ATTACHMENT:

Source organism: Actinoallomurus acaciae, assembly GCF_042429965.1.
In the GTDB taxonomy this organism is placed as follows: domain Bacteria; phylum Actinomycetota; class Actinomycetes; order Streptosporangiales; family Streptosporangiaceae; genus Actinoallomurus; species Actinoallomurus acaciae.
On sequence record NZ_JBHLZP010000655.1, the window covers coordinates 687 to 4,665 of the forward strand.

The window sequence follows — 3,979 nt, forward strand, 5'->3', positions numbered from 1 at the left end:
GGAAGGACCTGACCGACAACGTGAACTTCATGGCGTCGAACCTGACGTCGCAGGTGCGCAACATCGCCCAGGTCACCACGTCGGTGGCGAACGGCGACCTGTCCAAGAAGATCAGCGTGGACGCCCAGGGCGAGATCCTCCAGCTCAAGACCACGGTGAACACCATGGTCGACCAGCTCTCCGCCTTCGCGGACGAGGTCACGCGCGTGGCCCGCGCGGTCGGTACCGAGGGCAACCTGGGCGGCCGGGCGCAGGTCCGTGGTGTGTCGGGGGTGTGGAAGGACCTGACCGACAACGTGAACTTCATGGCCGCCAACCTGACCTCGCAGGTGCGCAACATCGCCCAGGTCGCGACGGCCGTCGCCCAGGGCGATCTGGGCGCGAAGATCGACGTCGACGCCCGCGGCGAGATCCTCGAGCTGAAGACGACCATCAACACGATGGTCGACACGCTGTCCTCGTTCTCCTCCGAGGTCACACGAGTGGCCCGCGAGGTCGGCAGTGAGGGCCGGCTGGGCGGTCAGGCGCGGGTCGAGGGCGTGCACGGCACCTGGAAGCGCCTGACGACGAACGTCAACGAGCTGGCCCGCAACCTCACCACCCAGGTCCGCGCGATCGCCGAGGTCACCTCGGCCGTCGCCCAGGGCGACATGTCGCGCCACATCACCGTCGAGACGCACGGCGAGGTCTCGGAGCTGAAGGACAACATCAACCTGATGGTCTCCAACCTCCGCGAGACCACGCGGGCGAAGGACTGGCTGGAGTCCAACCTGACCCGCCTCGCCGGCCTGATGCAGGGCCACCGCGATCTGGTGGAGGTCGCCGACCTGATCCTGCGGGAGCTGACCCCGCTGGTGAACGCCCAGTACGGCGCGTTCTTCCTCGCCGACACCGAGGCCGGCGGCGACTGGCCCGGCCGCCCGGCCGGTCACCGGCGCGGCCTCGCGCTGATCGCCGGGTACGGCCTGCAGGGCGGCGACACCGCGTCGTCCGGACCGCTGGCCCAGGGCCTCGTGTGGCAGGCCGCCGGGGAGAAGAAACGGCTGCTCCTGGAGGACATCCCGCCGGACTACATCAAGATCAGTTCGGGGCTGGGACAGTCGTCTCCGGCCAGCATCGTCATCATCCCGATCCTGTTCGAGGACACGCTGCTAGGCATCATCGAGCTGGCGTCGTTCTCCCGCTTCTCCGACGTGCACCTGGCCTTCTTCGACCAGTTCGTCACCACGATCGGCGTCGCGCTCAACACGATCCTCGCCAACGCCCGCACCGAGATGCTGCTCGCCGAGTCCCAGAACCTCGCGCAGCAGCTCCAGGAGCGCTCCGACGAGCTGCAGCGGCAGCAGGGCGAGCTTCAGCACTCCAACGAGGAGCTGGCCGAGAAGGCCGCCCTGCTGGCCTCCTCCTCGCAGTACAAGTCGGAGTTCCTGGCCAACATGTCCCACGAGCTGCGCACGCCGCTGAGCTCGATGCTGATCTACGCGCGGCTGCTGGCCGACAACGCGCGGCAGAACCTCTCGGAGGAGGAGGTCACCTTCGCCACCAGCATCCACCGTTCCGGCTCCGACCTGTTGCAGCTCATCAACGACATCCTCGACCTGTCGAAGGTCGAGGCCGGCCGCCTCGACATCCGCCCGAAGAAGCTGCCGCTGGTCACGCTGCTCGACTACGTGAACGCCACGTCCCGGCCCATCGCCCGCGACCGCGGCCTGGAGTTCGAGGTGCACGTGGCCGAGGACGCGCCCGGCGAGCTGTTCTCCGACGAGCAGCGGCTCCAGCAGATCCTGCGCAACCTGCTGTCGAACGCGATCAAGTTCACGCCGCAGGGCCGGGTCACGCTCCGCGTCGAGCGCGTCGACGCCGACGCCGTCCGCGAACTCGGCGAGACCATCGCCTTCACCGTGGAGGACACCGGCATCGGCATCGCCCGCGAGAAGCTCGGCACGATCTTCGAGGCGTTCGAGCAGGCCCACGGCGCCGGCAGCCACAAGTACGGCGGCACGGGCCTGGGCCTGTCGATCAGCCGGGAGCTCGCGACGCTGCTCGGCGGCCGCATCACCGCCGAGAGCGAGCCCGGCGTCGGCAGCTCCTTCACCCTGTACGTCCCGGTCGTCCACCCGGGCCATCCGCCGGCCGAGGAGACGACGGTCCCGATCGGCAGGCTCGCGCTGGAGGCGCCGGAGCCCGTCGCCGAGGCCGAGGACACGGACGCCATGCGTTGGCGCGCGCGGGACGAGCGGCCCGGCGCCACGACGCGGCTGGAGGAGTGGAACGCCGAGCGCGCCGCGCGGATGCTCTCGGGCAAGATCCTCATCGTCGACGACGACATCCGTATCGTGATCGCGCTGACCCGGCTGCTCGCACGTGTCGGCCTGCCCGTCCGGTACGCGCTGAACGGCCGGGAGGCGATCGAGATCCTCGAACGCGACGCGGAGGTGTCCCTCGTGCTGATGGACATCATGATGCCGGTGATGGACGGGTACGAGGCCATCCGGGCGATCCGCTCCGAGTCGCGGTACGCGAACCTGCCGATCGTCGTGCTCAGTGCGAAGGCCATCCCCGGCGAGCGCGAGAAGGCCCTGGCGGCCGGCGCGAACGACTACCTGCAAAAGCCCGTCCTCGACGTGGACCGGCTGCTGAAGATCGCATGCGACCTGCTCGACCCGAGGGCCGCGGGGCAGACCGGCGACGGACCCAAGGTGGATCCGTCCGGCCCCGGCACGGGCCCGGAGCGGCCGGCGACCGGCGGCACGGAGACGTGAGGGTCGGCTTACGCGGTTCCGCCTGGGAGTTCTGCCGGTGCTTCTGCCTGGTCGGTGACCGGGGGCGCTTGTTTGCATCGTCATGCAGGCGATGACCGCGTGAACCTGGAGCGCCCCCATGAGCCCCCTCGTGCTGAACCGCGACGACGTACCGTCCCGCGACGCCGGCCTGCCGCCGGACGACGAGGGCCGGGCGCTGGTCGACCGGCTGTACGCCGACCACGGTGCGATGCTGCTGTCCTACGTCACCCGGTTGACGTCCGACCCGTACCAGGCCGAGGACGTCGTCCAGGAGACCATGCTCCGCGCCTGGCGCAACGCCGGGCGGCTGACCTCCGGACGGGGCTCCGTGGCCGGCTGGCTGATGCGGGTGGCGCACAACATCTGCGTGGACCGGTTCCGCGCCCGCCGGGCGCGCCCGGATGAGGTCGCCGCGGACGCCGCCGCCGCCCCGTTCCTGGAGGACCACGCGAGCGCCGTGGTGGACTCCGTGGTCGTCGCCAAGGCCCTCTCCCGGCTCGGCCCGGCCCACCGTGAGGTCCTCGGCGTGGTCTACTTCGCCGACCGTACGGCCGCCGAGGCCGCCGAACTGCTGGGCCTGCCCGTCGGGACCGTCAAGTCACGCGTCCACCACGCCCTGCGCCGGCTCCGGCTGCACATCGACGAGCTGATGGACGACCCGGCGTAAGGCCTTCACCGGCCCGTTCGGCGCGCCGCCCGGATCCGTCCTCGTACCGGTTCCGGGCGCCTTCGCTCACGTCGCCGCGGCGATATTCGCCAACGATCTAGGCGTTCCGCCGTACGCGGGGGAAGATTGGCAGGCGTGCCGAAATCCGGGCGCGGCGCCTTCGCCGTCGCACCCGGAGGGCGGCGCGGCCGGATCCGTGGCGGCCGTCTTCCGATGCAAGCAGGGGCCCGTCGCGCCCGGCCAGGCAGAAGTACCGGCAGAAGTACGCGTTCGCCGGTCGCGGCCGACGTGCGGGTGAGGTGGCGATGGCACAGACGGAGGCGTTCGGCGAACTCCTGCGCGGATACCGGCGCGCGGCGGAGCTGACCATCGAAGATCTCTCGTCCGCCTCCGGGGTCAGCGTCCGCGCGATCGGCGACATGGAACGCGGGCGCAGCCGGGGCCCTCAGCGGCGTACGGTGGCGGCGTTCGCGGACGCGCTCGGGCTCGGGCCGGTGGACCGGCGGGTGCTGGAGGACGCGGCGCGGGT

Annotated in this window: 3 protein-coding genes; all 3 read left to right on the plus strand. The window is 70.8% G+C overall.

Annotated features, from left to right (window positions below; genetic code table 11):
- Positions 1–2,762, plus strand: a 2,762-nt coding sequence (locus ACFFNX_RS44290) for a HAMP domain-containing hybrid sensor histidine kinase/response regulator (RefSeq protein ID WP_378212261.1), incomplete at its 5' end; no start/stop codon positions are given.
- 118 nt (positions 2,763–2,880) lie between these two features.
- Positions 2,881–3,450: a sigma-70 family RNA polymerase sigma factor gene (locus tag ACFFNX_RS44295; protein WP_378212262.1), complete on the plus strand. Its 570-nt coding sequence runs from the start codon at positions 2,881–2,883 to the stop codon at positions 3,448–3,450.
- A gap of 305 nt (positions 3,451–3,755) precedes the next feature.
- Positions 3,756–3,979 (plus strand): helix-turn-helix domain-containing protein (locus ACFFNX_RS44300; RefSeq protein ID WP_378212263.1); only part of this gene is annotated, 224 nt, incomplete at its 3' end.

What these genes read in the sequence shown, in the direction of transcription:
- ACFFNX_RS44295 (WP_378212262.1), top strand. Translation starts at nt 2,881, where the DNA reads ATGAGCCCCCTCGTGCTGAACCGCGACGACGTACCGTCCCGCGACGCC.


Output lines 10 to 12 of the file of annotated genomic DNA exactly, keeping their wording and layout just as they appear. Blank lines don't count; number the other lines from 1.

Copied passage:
- Positions 2,881–3,450: a sigma-70 family RNA polymerase sigma factor gene (locus tag ACFFNX_RS44295; protein WP_378212262.1), complete on the plus strand. Its 570-nt coding sequence runs from the start codon at positions 2,881–2,883 to the stop codon at positions 3,448–3,450.
- A gap of 305 nt (positions 3,451–3,755) precedes the next feature.
- Positions 3,756–3,979 (plus strand): helix-turn-helix domain-containing protein (locus ACFFNX_RS44300; RefSeq protein ID WP_378212263.1); only part of this gene is annotated, 224 nt, incomplete at its 3' end.